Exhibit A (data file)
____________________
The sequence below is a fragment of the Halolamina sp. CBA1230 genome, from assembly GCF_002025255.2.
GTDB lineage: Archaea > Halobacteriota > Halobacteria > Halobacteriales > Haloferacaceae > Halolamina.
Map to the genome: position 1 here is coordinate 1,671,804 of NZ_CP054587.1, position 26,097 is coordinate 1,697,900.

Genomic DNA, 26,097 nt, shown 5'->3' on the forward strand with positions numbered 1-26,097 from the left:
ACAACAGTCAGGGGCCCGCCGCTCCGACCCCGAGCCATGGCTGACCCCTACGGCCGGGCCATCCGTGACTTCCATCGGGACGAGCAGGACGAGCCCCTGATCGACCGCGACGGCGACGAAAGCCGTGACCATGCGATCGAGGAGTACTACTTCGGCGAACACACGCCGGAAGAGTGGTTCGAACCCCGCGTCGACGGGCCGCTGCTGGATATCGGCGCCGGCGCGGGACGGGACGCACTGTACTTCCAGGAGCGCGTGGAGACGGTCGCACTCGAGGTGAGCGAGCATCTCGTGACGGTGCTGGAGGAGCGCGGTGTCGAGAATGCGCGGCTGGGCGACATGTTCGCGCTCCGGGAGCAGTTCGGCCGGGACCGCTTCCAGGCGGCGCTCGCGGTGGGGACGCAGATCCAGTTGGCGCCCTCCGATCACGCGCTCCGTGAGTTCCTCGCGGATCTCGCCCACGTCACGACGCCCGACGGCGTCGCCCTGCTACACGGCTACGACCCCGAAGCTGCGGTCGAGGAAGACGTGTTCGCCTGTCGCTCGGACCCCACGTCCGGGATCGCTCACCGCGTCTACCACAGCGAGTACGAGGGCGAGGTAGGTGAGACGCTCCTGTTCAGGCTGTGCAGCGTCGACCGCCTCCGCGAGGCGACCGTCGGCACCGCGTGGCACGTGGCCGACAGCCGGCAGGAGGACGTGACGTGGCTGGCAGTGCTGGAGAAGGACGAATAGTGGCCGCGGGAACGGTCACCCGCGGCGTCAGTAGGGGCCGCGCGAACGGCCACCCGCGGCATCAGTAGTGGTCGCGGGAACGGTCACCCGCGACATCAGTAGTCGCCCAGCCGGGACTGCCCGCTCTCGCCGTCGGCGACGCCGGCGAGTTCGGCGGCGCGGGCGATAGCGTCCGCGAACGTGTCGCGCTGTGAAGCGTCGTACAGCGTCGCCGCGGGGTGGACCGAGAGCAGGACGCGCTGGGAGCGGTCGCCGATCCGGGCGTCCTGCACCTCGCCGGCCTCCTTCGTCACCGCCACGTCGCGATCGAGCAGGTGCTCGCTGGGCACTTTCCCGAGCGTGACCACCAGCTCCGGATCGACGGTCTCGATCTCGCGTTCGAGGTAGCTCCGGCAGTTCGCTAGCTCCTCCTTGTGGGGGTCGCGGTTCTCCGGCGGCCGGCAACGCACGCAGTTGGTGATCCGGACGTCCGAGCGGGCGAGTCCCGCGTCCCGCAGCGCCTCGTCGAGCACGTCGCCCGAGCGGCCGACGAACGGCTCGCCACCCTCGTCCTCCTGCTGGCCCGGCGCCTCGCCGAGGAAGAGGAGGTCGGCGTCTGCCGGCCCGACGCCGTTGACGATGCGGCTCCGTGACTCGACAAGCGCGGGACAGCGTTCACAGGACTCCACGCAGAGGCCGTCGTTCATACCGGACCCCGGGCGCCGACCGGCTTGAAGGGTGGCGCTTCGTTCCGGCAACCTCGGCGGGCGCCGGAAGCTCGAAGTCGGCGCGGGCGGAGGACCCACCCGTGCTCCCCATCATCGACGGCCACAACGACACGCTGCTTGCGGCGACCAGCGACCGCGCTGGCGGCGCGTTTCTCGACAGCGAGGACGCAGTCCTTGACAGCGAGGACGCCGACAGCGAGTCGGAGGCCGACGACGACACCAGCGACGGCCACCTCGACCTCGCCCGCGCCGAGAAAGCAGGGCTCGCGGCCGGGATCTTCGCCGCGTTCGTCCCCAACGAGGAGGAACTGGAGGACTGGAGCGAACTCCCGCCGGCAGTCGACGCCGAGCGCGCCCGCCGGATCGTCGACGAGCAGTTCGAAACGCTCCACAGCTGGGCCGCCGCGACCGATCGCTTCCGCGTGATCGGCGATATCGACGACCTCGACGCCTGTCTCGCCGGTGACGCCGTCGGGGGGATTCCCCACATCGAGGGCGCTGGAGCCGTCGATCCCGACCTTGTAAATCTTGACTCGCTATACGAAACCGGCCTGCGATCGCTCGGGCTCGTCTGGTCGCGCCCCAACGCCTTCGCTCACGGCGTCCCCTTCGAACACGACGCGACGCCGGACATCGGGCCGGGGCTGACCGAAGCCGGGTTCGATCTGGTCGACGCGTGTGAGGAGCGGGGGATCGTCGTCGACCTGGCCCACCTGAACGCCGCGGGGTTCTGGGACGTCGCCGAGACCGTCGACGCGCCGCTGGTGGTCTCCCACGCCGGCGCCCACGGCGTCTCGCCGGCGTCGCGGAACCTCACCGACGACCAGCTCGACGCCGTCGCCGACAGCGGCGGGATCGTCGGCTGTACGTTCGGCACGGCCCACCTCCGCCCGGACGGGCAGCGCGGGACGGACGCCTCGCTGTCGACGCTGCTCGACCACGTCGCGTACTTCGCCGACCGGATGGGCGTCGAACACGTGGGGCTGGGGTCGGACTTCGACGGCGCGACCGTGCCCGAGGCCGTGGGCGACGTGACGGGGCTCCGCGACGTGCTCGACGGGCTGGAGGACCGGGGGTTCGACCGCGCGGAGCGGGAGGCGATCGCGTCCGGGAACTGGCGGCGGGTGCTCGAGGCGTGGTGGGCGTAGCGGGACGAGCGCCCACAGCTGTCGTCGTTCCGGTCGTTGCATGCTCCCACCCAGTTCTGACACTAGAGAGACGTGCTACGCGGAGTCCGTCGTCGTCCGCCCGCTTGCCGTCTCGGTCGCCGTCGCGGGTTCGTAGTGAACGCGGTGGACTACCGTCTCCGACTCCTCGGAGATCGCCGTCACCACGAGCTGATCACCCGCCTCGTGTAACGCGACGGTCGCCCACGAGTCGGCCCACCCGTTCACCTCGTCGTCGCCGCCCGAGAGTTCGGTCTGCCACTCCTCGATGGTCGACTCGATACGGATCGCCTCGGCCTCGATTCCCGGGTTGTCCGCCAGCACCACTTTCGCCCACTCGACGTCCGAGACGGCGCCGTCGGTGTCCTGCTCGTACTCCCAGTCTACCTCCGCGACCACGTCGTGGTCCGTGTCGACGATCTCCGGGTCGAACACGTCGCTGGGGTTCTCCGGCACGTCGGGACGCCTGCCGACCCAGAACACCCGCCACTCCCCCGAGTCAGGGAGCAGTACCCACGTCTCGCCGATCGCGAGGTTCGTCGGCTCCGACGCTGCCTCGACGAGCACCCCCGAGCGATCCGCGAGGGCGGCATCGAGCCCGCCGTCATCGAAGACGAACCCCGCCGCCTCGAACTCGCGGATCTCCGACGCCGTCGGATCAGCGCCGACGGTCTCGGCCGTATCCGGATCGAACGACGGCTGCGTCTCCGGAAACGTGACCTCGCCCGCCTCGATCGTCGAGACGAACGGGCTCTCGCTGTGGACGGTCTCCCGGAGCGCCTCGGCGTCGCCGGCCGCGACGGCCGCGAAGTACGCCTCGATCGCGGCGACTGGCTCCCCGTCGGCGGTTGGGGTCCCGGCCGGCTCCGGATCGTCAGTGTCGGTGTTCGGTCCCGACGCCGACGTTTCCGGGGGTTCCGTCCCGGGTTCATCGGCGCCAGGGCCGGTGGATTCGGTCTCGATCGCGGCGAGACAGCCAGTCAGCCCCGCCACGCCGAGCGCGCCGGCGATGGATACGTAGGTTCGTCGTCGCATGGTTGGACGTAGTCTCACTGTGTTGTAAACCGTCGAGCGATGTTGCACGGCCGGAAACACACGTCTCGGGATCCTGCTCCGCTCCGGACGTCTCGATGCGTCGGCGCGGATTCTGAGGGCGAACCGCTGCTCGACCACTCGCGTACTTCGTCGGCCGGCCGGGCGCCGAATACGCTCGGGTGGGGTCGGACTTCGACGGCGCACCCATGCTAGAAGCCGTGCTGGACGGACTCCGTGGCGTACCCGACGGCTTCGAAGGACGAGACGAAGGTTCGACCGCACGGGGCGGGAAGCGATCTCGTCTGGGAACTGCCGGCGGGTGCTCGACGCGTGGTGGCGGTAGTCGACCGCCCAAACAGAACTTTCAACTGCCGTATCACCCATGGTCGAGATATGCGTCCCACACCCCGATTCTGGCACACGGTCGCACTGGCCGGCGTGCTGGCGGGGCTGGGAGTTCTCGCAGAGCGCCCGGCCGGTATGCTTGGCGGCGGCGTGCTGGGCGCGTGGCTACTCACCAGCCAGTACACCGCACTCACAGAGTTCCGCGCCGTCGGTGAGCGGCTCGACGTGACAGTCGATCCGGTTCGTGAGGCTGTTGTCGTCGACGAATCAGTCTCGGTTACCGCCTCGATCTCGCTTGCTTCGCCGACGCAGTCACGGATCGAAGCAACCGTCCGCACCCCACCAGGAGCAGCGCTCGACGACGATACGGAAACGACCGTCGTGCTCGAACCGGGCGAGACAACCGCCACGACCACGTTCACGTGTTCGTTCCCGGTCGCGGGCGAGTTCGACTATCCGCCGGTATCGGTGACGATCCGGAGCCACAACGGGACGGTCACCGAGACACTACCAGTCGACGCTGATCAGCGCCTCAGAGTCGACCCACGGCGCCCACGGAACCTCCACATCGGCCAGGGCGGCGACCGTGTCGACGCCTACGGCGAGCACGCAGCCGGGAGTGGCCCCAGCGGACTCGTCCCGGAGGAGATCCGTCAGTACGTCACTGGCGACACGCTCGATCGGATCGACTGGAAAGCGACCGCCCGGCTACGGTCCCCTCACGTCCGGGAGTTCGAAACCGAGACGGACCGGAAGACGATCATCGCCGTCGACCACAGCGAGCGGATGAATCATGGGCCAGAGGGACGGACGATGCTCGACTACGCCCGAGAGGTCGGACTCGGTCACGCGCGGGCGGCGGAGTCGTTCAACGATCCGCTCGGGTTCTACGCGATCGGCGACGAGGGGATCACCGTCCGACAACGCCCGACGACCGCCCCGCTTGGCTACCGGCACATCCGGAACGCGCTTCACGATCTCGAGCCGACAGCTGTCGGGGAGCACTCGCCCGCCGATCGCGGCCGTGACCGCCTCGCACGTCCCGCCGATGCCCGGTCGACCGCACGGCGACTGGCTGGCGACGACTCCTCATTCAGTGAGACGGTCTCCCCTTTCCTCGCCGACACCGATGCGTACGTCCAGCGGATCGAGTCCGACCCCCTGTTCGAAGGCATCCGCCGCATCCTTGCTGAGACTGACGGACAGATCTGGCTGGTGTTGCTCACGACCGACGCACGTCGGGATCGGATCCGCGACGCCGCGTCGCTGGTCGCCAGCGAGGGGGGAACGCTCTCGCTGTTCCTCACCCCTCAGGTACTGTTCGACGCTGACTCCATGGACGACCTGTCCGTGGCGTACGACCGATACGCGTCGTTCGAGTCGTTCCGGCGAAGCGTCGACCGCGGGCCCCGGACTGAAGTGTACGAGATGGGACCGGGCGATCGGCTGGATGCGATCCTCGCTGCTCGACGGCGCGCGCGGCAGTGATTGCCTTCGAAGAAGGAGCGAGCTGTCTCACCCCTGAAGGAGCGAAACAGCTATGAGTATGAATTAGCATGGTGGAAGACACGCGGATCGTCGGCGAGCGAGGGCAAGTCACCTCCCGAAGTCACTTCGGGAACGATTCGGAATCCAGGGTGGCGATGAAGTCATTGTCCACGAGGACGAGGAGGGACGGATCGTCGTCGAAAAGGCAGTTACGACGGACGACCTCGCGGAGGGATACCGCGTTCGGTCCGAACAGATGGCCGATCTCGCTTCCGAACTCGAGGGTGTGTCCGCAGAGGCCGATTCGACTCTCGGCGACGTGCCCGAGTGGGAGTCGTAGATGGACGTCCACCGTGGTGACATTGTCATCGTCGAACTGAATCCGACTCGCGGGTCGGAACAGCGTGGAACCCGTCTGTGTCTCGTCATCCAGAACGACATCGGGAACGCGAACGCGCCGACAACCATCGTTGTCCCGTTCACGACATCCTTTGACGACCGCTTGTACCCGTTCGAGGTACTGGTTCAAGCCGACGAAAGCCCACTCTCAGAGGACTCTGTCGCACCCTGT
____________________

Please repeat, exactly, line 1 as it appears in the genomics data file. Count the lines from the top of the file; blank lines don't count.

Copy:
The sequence below is a fragment of the Halolamina sp. CBA1230 genome, from assembly GCF_002025255.2.